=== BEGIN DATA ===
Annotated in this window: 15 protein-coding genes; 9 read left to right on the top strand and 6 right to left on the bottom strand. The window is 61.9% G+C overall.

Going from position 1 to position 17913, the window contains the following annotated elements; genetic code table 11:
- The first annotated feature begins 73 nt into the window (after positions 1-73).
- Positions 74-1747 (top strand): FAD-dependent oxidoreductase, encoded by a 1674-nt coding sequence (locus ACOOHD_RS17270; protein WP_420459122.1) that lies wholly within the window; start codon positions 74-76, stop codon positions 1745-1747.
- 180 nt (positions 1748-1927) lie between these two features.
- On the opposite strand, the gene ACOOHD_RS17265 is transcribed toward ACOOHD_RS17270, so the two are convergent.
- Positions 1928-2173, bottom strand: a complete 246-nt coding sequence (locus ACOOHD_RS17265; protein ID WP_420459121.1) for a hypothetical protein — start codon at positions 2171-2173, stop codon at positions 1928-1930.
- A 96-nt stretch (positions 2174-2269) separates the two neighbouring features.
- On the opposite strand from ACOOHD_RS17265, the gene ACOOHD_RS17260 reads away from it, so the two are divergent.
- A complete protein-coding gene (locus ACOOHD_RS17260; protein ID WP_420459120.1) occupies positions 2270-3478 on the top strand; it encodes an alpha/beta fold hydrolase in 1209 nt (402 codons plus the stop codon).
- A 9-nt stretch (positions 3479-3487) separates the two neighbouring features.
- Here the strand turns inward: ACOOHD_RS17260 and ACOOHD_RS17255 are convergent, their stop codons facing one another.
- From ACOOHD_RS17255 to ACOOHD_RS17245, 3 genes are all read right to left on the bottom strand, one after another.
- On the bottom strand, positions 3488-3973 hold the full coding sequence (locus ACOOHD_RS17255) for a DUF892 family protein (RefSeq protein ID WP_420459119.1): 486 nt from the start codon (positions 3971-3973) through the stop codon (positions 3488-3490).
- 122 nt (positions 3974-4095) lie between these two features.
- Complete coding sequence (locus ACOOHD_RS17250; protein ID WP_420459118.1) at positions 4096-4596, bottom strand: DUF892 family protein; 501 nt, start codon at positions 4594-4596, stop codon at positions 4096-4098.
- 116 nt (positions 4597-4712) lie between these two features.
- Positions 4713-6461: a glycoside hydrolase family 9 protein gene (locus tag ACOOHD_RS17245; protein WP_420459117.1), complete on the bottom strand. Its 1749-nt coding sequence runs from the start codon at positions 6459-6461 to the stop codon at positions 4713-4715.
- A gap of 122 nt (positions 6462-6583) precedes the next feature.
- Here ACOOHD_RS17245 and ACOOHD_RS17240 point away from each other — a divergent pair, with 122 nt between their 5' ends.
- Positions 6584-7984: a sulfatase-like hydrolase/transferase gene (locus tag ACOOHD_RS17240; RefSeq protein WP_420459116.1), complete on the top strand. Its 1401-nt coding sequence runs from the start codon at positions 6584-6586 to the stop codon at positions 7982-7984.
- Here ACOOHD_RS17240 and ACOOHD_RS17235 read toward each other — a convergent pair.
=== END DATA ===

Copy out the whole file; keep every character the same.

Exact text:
Annotated in this window: 15 protein-coding genes; 9 read left to right on the top strand and 6 right to left on the bottom strand. The window is 61.9% G+C overall.

Going from position 1 to position 17913, the window contains the following annotated elements; genetic code table 11:
- The first annotated feature begins 73 nt into the window (after positions 1-73).
- Positions 74-1747 (top strand): FAD-dependent oxidoreductase, encoded by a 1674-nt coding sequence (locus ACOOHD_RS17270; protein WP_420459122.1) that lies wholly within the window; start codon positions 74-76, stop codon positions 1745-1747.
- 180 nt (positions 1748-1927) lie between these two features.
- On the opposite strand, the gene ACOOHD_RS17265 is transcribed toward ACOOHD_RS17270, so the two are convergent.
- Positions 1928-2173, bottom strand: a complete 246-nt coding sequence (locus ACOOHD_RS17265; protein ID WP_420459121.1) for a hypothetical protein — start codon at positions 2171-2173, stop codon at positions 1928-1930.
- A 96-nt stretch (positions 2174-2269) separates the two neighbouring features.
- On the opposite strand from ACOOHD_RS17265, the gene ACOOHD_RS17260 reads away from it, so the two are divergent.
- A complete protein-coding gene (locus ACOOHD_RS17260; protein ID WP_420459120.1) occupies positions 2270-3478 on the top strand; it encodes an alpha/beta fold hydrolase in 1209 nt (402 codons plus the stop codon).
- A 9-nt stretch (positions 3479-3487) separates the two neighbouring features.
- Here the strand turns inward: ACOOHD_RS17260 and ACOOHD_RS17255 are convergent, their stop codons facing one another.
- From ACOOHD_RS17255 to ACOOHD_RS17245, 3 genes are all read right to left on the bottom strand, one after another.
- On the bottom strand, positions 3488-3973 hold the full coding sequence (locus ACOOHD_RS17255) for a DUF892 family protein (RefSeq protein ID WP_420459119.1): 486 nt from the start codon (positions 3971-3973) through the stop codon (positions 3488-3490).
- 122 nt (positions 3974-4095) lie between these two features.
- Complete coding sequence (locus ACOOHD_RS17250; protein ID WP_420459118.1) at positions 4096-4596, bottom strand: DUF892 family protein; 501 nt, start codon at positions 4594-4596, stop codon at positions 4096-4098.
- 116 nt (positions 4597-4712) lie between these two features.
- Positions 4713-6461: a glycoside hydrolase family 9 protein gene (locus tag ACOOHD_RS17245; protein WP_420459117.1), complete on the bottom strand. Its 1749-nt coding sequence runs from the start codon at positions 6459-6461 to the stop codon at positions 4713-4715.
- A gap of 122 nt (positions 6462-6583) precedes the next feature.
- Here ACOOHD_RS17245 and ACOOHD_RS17240 point away from each other — a divergent pair, with 122 nt between their 5' ends.
- Positions 6584-7984: a sulfatase-like hydrolase/transferase gene (locus tag ACOOHD_RS17240; RefSeq protein WP_420459116.1), complete on the top strand. Its 1401-nt coding sequence runs from the start codon at positions 6584-6586 to the stop codon at positions 7982-7984.
- Here ACOOHD_RS17240 and ACOOHD_RS17235 read toward each other — a convergent pair.